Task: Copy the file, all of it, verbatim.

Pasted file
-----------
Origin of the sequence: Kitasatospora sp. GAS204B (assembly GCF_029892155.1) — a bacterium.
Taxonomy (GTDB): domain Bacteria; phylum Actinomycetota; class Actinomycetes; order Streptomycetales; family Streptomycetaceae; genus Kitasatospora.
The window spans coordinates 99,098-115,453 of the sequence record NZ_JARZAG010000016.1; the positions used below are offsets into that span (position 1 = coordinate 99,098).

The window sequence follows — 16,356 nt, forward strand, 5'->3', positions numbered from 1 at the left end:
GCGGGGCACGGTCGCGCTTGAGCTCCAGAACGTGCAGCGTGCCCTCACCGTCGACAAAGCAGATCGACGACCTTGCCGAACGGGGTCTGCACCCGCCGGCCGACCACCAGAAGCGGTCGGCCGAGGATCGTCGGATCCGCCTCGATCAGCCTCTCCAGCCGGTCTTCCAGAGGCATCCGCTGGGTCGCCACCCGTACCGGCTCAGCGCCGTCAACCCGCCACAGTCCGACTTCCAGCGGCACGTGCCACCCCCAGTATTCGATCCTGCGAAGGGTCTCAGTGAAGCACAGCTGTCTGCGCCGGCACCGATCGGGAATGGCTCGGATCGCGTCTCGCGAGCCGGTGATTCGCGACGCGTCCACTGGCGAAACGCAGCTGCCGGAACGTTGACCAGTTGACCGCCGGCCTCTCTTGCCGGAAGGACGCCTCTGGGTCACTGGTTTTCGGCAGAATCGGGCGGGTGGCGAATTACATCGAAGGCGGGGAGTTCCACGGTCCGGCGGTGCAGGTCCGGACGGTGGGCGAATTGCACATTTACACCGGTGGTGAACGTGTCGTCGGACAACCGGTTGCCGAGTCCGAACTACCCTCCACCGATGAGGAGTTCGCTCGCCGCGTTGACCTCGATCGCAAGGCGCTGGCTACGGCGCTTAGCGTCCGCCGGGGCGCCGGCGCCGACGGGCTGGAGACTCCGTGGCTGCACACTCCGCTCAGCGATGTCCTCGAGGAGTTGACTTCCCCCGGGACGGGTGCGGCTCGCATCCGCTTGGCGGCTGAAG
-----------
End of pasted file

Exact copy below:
Origin of the sequence: Kitasatospora sp. GAS204B (assembly GCF_029892155.1) — a bacterium.
Taxonomy (GTDB): domain Bacteria; phylum Actinomycetota; class Actinomycetes; order Streptomycetales; family Streptomycetaceae; genus Kitasatospora.
The window spans coordinates 99,098-115,453 of the sequence record NZ_JARZAG010000016.1; the positions used below are offsets into that span (position 1 = coordinate 99,098).

The window sequence follows — 16,356 nt, forward strand, 5'->3', positions numbered from 1 at the left end:
GCGGGGCACGGTCGCGCTTGAGCTCCAGAACGTGCAGCGTGCCCTCACCGTCGACAAAGCAGATCGACGACCTTGCCGAACGGGGTCTGCACCCGCCGGCCGACCACCAGAAGCGGTCGGCCGAGGATCGTCGGATCCGCCTCGATCAGCCTCTCCAGCCGGTCTTCCAGAGGCATCCGCTGGGTCGCCACCCGTACCGGCTCAGCGCCGTCAACCCGCCACAGTCCGACTTCCAGCGGCACGTGCCACCCCCAGTATTCGATCCTGCGAAGGGTCTCAGTGAAGCACAGCTGTCTGCGCCGGCACCGATCGGGAATGGCTCGGATCGCGTCTCGCGAGCCGGTGATTCGCGACGCGTCCACTGGCGAAACGCAGCTGCCGGAACGTTGACCAGTTGACCGCCGGCCTCTCTTGCCGGAAGGACGCCTCTGGGTCACTGGTTTTCGGCAGAATCGGGCGGGTGGCGAATTACATCGAAGGCGGGGAGTTCCACGGTCCGGCGGTGCAGGTCCGGACGGTGGGCGAATTGCACATTTACACCGGTGGTGAACGTGTCGTCGGACAACCGGTTGCCGAGTCCGAACTACCCTCCACCGATGAGGAGTTCGCTCGCCGCGTTGACCTCGATCGCAAGGCGCTGGCTACGGCGCTTAGCGTCCGCCGGGGCGCCGGCGCCGACGGGCTGGAGACTCCGTGGCTGCACACTCCGCTCAGCGATGTCCTCGAGGAGTTGACTTCCCCCGGGACGGGTGCGGCTCGCATCCGCTTGGCGGCTGAAG